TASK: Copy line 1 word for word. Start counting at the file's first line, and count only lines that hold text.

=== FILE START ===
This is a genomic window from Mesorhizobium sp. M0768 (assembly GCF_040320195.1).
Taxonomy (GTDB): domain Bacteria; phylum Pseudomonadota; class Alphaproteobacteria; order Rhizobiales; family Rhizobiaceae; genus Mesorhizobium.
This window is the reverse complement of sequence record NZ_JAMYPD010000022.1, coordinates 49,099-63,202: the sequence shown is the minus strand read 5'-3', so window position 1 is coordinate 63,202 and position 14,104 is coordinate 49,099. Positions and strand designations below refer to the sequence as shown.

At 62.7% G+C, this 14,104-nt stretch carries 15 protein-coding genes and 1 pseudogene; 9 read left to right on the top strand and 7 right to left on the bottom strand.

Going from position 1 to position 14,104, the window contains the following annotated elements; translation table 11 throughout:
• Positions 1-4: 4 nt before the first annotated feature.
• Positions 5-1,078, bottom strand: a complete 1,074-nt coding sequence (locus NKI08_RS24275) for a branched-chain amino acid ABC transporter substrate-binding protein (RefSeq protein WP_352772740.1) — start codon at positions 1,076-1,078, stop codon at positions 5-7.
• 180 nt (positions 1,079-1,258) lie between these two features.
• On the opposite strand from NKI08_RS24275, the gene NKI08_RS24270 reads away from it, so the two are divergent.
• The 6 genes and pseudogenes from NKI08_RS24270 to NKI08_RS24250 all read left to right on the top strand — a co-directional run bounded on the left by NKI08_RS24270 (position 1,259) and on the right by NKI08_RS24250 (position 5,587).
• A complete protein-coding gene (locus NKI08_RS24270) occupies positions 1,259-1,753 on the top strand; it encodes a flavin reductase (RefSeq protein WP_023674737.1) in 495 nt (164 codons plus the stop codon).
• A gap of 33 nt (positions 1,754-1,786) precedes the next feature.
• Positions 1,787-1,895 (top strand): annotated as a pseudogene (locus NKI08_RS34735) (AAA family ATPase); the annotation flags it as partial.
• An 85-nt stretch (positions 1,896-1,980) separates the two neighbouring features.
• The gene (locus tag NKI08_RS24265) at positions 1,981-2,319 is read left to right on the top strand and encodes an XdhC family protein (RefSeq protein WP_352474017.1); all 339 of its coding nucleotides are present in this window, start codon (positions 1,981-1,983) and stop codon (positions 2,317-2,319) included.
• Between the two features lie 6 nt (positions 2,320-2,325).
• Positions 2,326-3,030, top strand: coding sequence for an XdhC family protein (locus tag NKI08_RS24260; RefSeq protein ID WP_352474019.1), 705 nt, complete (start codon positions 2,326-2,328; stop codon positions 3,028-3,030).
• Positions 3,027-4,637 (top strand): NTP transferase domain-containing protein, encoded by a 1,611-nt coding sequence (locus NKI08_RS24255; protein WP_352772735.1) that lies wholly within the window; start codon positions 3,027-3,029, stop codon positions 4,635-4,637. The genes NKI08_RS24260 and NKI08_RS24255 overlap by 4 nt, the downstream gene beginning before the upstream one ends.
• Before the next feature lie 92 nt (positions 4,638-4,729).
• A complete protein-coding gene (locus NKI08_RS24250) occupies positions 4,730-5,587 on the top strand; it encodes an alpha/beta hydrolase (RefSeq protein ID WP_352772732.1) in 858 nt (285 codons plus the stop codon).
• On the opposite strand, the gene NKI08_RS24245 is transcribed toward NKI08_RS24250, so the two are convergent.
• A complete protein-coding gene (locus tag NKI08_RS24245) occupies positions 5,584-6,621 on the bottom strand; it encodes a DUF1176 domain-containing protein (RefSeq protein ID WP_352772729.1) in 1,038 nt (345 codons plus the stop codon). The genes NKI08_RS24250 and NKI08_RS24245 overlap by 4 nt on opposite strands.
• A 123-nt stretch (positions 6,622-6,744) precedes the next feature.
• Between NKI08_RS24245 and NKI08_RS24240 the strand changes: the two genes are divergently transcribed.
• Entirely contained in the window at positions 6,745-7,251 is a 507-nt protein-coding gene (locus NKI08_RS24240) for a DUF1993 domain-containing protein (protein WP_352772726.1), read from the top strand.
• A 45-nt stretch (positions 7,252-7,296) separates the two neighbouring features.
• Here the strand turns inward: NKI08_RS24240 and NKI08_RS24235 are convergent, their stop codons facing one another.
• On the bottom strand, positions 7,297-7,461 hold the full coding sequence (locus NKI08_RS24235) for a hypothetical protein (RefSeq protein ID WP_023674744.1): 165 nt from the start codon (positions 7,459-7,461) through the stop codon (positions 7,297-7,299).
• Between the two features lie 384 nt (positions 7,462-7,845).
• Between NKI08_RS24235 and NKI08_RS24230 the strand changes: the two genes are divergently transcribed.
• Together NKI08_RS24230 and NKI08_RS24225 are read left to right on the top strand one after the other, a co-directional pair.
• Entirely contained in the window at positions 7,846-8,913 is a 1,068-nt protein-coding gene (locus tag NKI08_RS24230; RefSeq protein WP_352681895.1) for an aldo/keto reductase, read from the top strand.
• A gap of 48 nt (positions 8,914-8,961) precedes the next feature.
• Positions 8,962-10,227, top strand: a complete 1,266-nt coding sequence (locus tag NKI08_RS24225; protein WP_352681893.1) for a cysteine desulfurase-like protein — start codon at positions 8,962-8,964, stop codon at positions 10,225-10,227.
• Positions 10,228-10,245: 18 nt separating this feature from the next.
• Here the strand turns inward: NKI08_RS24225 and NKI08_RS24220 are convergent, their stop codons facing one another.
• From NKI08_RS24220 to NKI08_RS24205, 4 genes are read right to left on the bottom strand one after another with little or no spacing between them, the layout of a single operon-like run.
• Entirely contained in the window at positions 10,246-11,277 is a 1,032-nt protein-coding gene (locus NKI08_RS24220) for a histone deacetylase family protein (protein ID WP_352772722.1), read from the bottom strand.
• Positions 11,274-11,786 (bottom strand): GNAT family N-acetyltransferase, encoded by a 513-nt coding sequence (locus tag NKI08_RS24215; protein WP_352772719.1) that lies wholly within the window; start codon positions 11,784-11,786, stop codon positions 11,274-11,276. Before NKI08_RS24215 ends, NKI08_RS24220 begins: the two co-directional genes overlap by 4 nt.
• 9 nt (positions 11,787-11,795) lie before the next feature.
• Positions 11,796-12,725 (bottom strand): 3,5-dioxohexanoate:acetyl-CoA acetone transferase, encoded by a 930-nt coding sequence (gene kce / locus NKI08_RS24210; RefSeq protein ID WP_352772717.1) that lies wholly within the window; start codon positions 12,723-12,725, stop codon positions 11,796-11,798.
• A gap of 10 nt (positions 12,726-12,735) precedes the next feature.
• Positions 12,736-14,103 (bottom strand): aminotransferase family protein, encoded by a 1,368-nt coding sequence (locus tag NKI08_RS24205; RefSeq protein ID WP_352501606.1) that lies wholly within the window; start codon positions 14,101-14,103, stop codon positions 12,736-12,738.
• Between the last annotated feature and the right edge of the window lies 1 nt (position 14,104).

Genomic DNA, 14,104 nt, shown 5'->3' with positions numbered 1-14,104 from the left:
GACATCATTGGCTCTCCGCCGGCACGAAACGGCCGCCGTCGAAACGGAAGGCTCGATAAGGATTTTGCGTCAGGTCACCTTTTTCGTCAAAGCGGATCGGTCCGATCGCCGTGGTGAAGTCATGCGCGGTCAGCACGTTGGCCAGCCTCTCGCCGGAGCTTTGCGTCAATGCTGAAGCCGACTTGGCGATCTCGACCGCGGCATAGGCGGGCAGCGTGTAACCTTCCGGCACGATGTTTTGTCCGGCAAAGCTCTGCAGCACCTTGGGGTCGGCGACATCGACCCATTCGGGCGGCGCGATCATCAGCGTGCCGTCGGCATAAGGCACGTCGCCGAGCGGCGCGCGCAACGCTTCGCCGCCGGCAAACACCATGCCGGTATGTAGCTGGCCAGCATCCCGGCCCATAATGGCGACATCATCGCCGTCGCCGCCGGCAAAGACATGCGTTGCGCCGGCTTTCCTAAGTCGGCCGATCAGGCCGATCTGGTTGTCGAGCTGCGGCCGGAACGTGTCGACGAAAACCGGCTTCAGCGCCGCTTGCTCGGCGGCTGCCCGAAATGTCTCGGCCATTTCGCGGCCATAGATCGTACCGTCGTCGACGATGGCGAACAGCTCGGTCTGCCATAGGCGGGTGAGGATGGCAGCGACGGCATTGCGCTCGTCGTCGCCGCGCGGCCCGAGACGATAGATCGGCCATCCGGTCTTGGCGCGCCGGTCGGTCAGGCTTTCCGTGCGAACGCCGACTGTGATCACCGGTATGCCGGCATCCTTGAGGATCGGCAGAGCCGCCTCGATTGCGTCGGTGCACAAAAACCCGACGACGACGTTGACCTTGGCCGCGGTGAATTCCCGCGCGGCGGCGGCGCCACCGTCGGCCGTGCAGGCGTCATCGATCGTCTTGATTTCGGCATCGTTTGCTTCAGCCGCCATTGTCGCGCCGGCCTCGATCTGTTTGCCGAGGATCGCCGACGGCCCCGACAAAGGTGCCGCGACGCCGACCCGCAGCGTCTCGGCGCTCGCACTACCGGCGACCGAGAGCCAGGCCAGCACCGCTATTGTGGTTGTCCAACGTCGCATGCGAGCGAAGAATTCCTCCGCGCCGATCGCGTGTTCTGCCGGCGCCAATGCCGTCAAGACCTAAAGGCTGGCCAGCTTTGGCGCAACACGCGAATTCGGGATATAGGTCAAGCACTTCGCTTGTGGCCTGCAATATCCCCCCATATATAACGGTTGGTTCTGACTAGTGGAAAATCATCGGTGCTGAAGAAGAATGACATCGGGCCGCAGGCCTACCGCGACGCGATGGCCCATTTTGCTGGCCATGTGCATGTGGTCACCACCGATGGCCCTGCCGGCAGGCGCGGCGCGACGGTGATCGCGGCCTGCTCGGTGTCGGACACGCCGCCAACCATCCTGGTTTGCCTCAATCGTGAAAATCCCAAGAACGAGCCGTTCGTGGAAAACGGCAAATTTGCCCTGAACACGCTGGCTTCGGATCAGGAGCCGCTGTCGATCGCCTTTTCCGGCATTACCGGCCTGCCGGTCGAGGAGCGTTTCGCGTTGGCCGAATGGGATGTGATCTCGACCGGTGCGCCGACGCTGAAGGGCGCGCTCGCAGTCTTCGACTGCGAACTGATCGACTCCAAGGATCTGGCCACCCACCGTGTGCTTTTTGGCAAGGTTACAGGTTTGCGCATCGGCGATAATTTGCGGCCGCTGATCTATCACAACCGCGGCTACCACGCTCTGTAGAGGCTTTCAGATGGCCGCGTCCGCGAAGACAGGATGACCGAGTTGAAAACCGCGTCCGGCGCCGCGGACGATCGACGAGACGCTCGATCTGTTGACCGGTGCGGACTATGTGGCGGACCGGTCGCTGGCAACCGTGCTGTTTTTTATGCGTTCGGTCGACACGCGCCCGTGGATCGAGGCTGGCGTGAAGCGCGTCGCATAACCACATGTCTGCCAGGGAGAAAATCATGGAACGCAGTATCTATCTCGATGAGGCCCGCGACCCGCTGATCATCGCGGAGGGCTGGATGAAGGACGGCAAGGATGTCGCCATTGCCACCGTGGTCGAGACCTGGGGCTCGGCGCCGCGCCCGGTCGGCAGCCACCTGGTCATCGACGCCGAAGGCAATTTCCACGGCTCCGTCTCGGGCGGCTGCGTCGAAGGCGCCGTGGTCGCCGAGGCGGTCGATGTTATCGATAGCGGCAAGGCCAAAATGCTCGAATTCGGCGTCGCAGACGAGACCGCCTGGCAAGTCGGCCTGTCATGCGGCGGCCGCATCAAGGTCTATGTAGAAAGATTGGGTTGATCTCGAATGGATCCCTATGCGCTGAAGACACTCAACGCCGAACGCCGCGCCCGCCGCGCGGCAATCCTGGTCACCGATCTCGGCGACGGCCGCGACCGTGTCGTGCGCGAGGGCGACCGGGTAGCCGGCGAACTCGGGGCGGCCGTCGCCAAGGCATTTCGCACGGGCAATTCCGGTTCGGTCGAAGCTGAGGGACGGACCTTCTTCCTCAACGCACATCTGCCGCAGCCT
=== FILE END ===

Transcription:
This is a genomic window from Mesorhizobium sp. M0768 (assembly GCF_040320195.1).